Outlaw Yoga

I created a practice called OUTLAW Yoga, and wrote a book called OUTLAW Protocol – how to live as an outlaw without becoming a criminal.

Then the other day someone asked me what it “means to be an outlaw” and I didn't have an answer for them.

(I don't pretend to be the sharpest tool in the shed.)

What does it mean to be an outlaw?

Fuck, I don't know...

It's sort of like obscenity or integrity – you know it when you see it. I don't know what being an outlaw means for you, but I think for most it starts with responsibility...reclaiming the unique responsibility for your thoughts, words, and deeds.

For me it starts with discipline and ends in integrity, and lies in the crafting of a unique path that suits me and me alone.

Then walking it.

An outlaw is part nomad and part renegade...they're part romantic too because they believe that no matter how deep is their sleep, man will wake up, rise up and overcome whatever hurdle that's placed in their path, that when belief and work are present what could be has a chance to become what is.

The outlaw is a workhorse.

They know that nothing happens without work and that laws make us lazy – obedience is all that's required to do what's lawful. An outlaw knows that it takes real discipline to do what's right, and that it starts within.

The outlaw has a voice.

There's an inherent rejection inside of the mind of any outlaw, a voice that shouts against that of the small self and everyone else's small self combined – the collective voice of preprogrammed doubt and internally generated shame.

A voice that says, “I know best...at least for me”.

There's power in walking this outlaw path, a path that, because it comes from within, can't help but produce an authenticity born of integrity and belief, a belief before all else, in oneself.

This outlaw voice is alive in each and every man and woman ever born on this planet but it gets dulled over time by environmental factors beyond our control (public school, pollutants, etc.). It's drugged through the years by chance and by choice until, in time – and in most – it becomes faint, quiet or silent.

But in the outlaw, this voice is present and loud and it rages creating conflict and confusion within. At least until its power can be recognized, prioritized, and multiplied.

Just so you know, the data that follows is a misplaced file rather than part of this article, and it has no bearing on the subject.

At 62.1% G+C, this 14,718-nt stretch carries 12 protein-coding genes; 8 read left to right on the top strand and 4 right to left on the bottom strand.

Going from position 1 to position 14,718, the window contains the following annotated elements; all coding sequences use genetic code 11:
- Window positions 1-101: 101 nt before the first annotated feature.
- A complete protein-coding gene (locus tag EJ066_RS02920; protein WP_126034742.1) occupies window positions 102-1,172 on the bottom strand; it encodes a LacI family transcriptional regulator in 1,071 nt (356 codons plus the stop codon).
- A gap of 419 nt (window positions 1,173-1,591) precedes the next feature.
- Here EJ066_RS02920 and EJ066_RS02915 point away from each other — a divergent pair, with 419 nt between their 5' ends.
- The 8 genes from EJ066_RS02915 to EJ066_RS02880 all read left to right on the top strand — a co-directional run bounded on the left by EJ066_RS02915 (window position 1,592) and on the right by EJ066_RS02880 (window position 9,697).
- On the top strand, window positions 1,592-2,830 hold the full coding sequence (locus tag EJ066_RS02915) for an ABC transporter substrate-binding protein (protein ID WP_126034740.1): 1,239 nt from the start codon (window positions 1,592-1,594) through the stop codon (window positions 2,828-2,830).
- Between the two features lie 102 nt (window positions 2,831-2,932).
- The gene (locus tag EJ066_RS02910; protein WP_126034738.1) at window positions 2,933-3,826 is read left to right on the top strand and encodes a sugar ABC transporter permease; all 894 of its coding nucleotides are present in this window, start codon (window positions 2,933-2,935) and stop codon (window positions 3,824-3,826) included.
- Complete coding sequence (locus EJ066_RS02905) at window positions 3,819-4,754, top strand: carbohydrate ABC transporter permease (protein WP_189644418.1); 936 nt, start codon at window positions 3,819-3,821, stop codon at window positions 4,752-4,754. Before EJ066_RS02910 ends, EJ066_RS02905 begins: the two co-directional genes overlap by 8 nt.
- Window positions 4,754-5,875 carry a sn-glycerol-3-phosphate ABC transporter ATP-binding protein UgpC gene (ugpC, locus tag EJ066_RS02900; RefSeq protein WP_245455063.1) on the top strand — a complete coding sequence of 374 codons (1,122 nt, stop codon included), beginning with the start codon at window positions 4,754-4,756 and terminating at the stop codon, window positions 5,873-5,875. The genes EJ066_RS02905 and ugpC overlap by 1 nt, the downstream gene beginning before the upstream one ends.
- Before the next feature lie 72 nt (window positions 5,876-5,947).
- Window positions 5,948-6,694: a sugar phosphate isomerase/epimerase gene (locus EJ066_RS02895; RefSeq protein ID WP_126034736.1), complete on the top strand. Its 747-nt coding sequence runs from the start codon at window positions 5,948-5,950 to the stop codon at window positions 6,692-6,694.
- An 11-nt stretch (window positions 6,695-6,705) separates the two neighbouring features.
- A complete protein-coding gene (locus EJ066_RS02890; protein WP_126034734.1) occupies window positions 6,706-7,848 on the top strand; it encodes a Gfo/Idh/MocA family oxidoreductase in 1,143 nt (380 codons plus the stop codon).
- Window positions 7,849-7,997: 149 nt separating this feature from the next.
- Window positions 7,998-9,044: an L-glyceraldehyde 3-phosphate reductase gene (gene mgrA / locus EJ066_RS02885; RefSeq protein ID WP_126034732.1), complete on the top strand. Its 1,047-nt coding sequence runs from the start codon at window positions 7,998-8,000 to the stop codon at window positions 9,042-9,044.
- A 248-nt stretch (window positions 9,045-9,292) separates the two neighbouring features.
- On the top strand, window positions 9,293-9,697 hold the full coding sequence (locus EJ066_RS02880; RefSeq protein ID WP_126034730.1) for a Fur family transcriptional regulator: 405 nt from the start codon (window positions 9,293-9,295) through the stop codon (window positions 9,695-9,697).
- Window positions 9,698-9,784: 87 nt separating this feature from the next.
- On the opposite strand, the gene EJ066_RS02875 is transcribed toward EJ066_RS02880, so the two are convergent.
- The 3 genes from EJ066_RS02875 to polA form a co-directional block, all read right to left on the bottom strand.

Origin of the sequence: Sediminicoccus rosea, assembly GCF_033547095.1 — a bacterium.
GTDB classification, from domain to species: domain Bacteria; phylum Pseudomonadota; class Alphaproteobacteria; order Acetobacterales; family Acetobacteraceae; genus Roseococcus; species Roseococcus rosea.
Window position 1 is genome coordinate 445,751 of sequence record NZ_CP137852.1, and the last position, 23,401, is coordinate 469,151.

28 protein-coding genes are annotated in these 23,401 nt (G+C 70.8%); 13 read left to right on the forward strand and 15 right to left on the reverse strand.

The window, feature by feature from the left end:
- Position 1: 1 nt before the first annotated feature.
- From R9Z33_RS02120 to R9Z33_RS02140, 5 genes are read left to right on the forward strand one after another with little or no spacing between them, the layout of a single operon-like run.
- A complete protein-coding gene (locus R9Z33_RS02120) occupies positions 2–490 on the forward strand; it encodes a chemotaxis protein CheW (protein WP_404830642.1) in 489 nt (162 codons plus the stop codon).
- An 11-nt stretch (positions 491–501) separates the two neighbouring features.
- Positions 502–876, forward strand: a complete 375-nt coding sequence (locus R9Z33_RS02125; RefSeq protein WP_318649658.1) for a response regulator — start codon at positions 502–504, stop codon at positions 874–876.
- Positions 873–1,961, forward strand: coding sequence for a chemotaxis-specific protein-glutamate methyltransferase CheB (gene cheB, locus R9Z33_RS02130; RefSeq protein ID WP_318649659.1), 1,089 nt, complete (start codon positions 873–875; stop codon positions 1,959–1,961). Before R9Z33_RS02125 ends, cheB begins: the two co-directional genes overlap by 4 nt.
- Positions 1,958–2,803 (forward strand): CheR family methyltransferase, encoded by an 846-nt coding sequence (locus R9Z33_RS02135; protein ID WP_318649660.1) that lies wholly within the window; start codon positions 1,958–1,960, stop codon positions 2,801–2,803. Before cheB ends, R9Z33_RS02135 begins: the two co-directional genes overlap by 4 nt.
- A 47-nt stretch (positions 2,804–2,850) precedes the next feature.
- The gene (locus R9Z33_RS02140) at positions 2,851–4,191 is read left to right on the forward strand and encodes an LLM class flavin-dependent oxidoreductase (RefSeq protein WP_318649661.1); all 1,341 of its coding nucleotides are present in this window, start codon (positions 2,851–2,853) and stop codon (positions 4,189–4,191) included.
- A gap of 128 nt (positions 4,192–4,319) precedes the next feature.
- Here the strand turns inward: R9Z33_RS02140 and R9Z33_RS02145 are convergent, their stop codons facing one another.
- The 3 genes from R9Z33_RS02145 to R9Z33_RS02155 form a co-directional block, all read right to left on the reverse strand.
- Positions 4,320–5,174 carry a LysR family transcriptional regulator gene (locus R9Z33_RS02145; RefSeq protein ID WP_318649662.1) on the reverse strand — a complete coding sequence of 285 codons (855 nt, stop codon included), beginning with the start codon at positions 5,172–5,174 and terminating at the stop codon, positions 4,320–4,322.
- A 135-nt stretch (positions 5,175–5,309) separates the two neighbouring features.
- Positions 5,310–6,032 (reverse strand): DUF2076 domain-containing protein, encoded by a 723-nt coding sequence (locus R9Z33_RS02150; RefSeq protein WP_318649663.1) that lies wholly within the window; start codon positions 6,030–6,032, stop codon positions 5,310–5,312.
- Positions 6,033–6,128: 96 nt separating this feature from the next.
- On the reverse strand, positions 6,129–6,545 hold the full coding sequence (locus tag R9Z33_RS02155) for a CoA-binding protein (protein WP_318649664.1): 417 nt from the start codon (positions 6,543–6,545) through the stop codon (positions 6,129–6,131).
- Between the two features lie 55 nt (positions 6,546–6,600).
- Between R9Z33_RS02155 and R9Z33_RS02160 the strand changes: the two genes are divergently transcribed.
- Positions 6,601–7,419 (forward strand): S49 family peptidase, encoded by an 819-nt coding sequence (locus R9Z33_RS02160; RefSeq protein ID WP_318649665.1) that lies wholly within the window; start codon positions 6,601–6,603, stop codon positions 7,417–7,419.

Anyone can be powerful, but an outlaw empowers.

Being an outlaw doesn't have anything to do with being a criminal. You're not an outlaw because you break the law, especially if the law you break hurts someone else – even causes them undue stress or shits on their day (incidentally the only good reason not to run red lights or rob banks, if you ask me).

Real justice must be more than personal, it must be transferable and include an aspect of empathy even and especially for the inlaw – the person on the other side of the gun. The oppressor suffers as much or more as those they oppress, even if they feel less pain.

Outlaws are accepting.

I don't know what being an outlaw looks like to you, but I know what it looks like for me. And that's good enough for me...

And maybe that's what it could mean to you – being alright with whatever the hell being an outlaw means to you?

In your story it might mean being a great stepmom who trusts her instincts instead of wanting to be temporarily popular to a teenage kid? Or being a graffiti artist who paints beautiful, consciousness-raising, protest-themed murals? Or maybe it means not paying your income taxes, or being a yoga teacher, or being bisexual?

F*ck, I don't know.

But I do know that silencing the inner outlaw, the voice that shouts “Stand up” for too long will kill you from the inside, out. Whatever your inner outlaw is saying, listen to it. Encourage it. Help it get louder and prouder and do whatever you can to empower it to sing from whatever platform it requires.

Sing, Outlaws.

But don't let me or anyone else tell you what words to say. Everyone's got their own story going in which we're all just supporting characters. And what kind of main character would you be if you let a supporting character tell you how to play your unique role?

At the end of the day, maybe being an outlaw can be as simple as not have anything to prove to anyone but yourself?

What does it mean to be an outlaw?

F*ck it, I don't know...

You tell me.

Written by Justin Kaliszewski — December 12, 2014

The OUTLAW YOGA Channel

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